Campus Expansion

From blighted land to community asset 

A 30-year community vision takes shape

Over the next decades, OSU-Cascades will expand, creating a 128-acre campus for up to 5,000 students. The transformation of the university properties — a former pumice mine and former Deschutes County demolition landfill — is one of the most innovative university development projects in the country. While expansion will be slow — perhaps one building every two years — our goal is to share the story of the development and the ways we will minimize its impact on our surrounding community.

Watch the webcams

During reclamation work, crews removed material from the mine, processed it, and created structurally consistent material to refill the former mine. The sheer faces of the sides of the mine were re-sloped to improve access, which also provided fill material to raise the floor of the mine, as much as 40 feet in places. Raising the floor of the mine also involved the adjacent and former demolition waste landfill, which yielded clean soil and rock.

Student Success Center Webcam


Innovation District Webcam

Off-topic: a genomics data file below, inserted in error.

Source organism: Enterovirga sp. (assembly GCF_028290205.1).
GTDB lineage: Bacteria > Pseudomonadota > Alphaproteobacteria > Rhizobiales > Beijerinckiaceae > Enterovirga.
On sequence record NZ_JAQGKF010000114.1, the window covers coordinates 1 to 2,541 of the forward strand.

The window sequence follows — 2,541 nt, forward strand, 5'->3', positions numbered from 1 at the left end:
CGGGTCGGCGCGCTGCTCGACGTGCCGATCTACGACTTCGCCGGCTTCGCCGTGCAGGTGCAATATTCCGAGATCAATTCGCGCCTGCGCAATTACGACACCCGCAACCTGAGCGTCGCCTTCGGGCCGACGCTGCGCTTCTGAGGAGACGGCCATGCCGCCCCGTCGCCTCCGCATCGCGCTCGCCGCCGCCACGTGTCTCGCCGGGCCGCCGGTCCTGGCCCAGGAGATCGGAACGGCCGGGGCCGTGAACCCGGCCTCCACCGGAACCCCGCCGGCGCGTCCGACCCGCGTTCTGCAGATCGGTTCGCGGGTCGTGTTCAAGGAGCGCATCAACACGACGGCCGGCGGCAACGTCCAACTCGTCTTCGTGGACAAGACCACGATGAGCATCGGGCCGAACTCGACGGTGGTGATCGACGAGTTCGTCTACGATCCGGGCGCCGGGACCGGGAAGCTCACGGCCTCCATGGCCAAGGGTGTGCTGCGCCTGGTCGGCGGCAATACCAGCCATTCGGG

Award-winning campus plan

The campus long range development plan earned an award for innovative design from the national Society for College and University Planning.
It outlines the transformation of underutilized land into a campus that meets the needs of future generations, emphasizing:

  • Connections to the community
  • Social, economic and triple net zero environmental resiliency
  • Central Oregon’s flora and fauna, and community health
  • Interdisciplinary learning, entrepreneurship and innovation

Economic Impact

Dining on Campus

Campus operations and construction — and the economic ripple effect they create — will bring more than $273 million to Oregon in 2034.

A Community Campus

outdoor seating

Campus plans include 10 miles of walking and biking trails, an amphitheater, recreation fields, food venues with outdoor seating, an Innovation District and mid-market affordable housing.

A Net Zero Campus

solar panels

We envision a campus that pushes the edge of the sustainable built environment frontier and provides students with extraordinary opportunities to shape a thriving community, on and off campus.

Using the landfill to fill the pumice mine

  • Engineers from OSU’s renowned College of Engineering contributed to the site remediation plans.
  • By using soil from the landfill to fill the adjoining pumice mine, the number of truckloads of external material will be reduced by an estimated 30,000.
  • The first building on the reclaimed land will focus on STEAM  - science, technology, engineering, arts and math.